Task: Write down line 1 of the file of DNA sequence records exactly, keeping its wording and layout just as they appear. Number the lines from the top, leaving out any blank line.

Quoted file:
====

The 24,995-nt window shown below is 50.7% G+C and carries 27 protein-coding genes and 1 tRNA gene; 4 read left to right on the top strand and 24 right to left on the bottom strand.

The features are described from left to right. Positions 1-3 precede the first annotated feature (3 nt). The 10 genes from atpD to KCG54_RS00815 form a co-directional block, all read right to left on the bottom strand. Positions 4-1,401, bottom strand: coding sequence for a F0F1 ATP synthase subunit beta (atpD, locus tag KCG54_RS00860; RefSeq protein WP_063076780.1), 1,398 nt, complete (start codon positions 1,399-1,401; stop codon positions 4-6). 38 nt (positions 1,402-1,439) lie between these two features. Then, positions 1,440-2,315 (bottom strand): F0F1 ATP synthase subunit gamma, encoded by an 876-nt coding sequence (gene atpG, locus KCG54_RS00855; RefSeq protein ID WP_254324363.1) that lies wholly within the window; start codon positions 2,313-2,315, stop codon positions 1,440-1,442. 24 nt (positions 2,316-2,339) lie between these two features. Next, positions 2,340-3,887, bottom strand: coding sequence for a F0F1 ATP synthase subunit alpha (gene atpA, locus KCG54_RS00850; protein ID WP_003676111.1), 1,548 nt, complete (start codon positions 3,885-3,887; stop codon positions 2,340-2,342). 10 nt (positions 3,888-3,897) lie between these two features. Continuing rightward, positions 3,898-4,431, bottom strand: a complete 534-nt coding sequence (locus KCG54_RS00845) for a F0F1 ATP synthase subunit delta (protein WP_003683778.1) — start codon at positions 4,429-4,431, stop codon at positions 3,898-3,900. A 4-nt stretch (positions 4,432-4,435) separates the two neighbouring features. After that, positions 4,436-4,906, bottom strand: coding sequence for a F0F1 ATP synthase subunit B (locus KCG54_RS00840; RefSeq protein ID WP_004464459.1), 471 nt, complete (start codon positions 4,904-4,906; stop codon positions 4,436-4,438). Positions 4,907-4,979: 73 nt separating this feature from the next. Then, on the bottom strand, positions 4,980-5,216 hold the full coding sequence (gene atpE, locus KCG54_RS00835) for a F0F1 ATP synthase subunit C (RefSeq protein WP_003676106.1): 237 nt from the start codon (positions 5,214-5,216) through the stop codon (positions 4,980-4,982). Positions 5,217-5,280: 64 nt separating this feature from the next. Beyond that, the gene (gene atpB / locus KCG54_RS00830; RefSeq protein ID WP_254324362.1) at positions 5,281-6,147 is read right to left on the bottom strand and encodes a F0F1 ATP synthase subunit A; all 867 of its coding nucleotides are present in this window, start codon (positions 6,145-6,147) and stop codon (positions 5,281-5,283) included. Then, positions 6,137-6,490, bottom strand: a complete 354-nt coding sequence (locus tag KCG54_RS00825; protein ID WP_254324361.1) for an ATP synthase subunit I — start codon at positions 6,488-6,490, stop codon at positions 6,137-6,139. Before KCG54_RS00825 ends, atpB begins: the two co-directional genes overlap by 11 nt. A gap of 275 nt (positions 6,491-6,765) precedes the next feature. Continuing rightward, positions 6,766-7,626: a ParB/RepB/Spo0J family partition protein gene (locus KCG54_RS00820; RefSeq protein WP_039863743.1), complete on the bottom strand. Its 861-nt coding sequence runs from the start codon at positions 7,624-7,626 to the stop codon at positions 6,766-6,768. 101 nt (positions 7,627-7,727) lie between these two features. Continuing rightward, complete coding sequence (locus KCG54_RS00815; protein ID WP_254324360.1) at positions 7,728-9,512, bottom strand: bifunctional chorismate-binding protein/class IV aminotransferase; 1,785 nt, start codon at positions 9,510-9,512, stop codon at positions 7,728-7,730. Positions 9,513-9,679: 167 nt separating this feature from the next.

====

The 24,995-nt window shown below is 50.7% G+C and carries 27 protein-coding genes and 1 tRNA gene; 4 read left to right on the top strand and 24 right to left on the bottom strand.